I am happy to announce the release of NetworkMiner 2.8 today! This new version comes with an improved user interface, better parsing of IEC-104 traffic and decapsulation of CAPWAP traffic. The professional edition of NetworkMiner additionally adds port-independent detection of SMTP and SOCKS traffic, which enables extraction of emails and tunneled traffic even when non-standard ports are used.
User Interface Improvements
The first thing you see when starting NetworkMiner is the Hosts tab, which now has been updated to include a filter text box. This text box can be used to filter the displayed hosts based on the property fields they contain. By entering “Android” into the filter box NetworkMiner will show only the hosts having a property containing the string “Android”, for example in the OS classification or User-Agent string. Other properties you might find useful to filter on are hostname, JA3 hash and MAC address. If you’re running NetworkMiner Professional then you’ll also be able to filter on Country thanks to the MaxMind GeoLite2 feature included in the Pro edition.
It’s now also possible to copy text from most tabs in NetworkMiner with Ctrl+C or by right-clicking and selecting “Copy selected rows”. A maximum of 10 rows can be copied at a time using the free version of NetworkMiner, while the Professional version allows all rows to be copied in one go.
The content based file type identification introduced in NetworkMiner 2.7 has been improved to also differentiate between EXE and DLL files as of version 2.8.
- Matanbuchus malware DLL disguised as PNG
- MD5: d733d96a25fd14f4494f6d76f9ff9892
- Source: 2022-06-17-Matanbuchus-with-Cobalt-Strike.pcap
- AutoIt EXE disguised as ZIP file
- MD5: c56b5f0201a3b3de53e561fe76912bfd
- Source: 2022-08-19-Astaroth-Guildma-infection-traffic.pcap
NetworkMiner’s parser for the SCADA protocol IEC 60870-5-104 (IEC-104) has been significantly improved in version 2.8. NetworkMiner now supports more IEC-104 commands and the commands are presented on the Parameters tab in a clearer way than before.
Image: IEC-104 commands sent by the Industroyer2 malware
I’m also proud to announce that NetworkMiner 2.8 now extracts files transferred over the IEC-104 protocol. More details about that particular feature is available in our IEC-104 File Transfer Extraction blog post.
NetworkMiner 2.8 can read IEEE 802.11 packets inside CAPWAP tunnels between WLAN Controllers and Access Points. This feature allows WiFi traffic to be analyzed without having to capture packets in the air.
Reading PCAP from a Named Pipe
NetworkMiner previously allowed packets to be read from PacketCache over a named pipe. This feature has been upgraded to allow a PCAP stream to be read from any named pipe, not just from PacketCache. Here’s an example showing how to capture packets from localhost for 10 seconds with RawCap and make those packets available via a named pipe called “RawCap”:
RawCap will start capturing packets once a PCAP reader connects to the “RawCap” named pipe, which now can be done with NetworkMiner by clicking “Read from Named Pipe” on the File menu.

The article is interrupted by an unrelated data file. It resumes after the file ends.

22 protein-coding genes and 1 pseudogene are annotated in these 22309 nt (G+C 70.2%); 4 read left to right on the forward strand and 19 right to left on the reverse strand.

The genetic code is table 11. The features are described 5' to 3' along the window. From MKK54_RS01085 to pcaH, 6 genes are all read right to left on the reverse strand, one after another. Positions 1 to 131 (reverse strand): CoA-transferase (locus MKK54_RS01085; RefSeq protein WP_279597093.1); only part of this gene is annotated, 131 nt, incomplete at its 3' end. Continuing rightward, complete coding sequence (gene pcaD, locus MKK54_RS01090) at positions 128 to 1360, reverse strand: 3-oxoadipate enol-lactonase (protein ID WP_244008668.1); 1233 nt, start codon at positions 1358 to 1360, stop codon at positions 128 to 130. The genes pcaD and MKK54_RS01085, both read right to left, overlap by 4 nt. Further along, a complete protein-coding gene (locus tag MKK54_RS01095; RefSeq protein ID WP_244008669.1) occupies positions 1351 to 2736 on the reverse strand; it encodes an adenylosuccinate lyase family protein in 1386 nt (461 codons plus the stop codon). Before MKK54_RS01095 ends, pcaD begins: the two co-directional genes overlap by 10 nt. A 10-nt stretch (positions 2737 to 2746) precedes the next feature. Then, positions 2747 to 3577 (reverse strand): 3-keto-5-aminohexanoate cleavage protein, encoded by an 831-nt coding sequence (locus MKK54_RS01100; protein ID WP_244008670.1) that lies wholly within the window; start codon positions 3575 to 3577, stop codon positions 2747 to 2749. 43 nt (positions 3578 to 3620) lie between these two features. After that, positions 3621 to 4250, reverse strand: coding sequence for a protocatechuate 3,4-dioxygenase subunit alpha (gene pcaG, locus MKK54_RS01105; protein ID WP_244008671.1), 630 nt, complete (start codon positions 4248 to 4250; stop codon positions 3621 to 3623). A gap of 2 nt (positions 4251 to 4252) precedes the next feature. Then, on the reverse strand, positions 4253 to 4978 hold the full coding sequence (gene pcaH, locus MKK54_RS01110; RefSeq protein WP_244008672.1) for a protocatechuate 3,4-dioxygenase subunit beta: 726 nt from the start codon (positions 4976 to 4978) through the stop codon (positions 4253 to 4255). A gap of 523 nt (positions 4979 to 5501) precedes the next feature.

NetworkMiner previously produced incorrect JA3S signatures for TLS servers if they sent Session ID values in Server Hello messages or listed only one supported TLS version using the Supported Versions extension. These bugs have now been fixed in NetworkMiner 2.8.
NetworkMiner’s live sniffing feature has been improved to better handle huge packets caused by Large Send Offload (LSO). NetworkMiner previously crashed with an error message saying that the received packet was “larger than the internal message buffer” when attempting to capture a too large packet.
TCP sessions occasionally didn’t show up in NetworkMiner’s Sessions tab previously if the application layer protocol was unknown. This bug has now been fixed in version 2.8.
New Features in NetworkMiner Professional
NetworkMiner Professional includes a feature for port independent protocol detection of protocols like FTP, HTTP, IRC, Meterpreter, SSH and TLS, which enables extraction of artifacts from those protocols even though the service is running on a non-standard port. This new release adds two additional protocols to the collection of identified protocols, namely SMTP and SOCKS. This allows analysts to extract emails from spam runs sent to ports other than 25 or 587, as well as to see what goes on inside covert SOCKS tunnels running on non-standard ports.
Image: SMTP credentials extracted from spam run to non-standard SMTP port
In addition to allowing hosts to be filtered using string and regex matching, NetworkMiner Professional also allows the discovered hosts to be filtered on IP address using CIDR notation, such as “192.168.1.0/24” or “10.0.0.0/8”.
Image: NetworkMiner Professional with CIDR filter 192.168.88.0/24
Here are some IPv4 and IPv6 CIDR filters that you might find useful:
- 220.127.116.11/4 = IPv4 multicast (224/4 is also supported)
- 127.0.0.0/8 = IPv4 loopback (127/8 is also supported)
- fe80::/10 = IPv6 link-local addresses
- ff00::/8 = IPv6 multicast
- 0.0.0.0/0 = IPv4 hosts (0/0 is also supported)
- 0::/0 = IPv6 hosts
We’d like to thank René Perraux, Matt Smith and Anand Kumar Singh for reporting bugs that have been fixed in this new release.
Upgrading to Version 2.8
Users who have purchased NetworkMiner Professional can download a free update to version 2.8 from our customer portal, or use the “Check for Updates” feature from NetworkMiner's Help menu. Those who instead prefer to use the free and open source version can grab the latest version of NetworkMiner from the official NetworkMiner page.
Posted by Erik Hjelmvik on Monday, 02 January 2023 08:00:00 (UTC/GMT)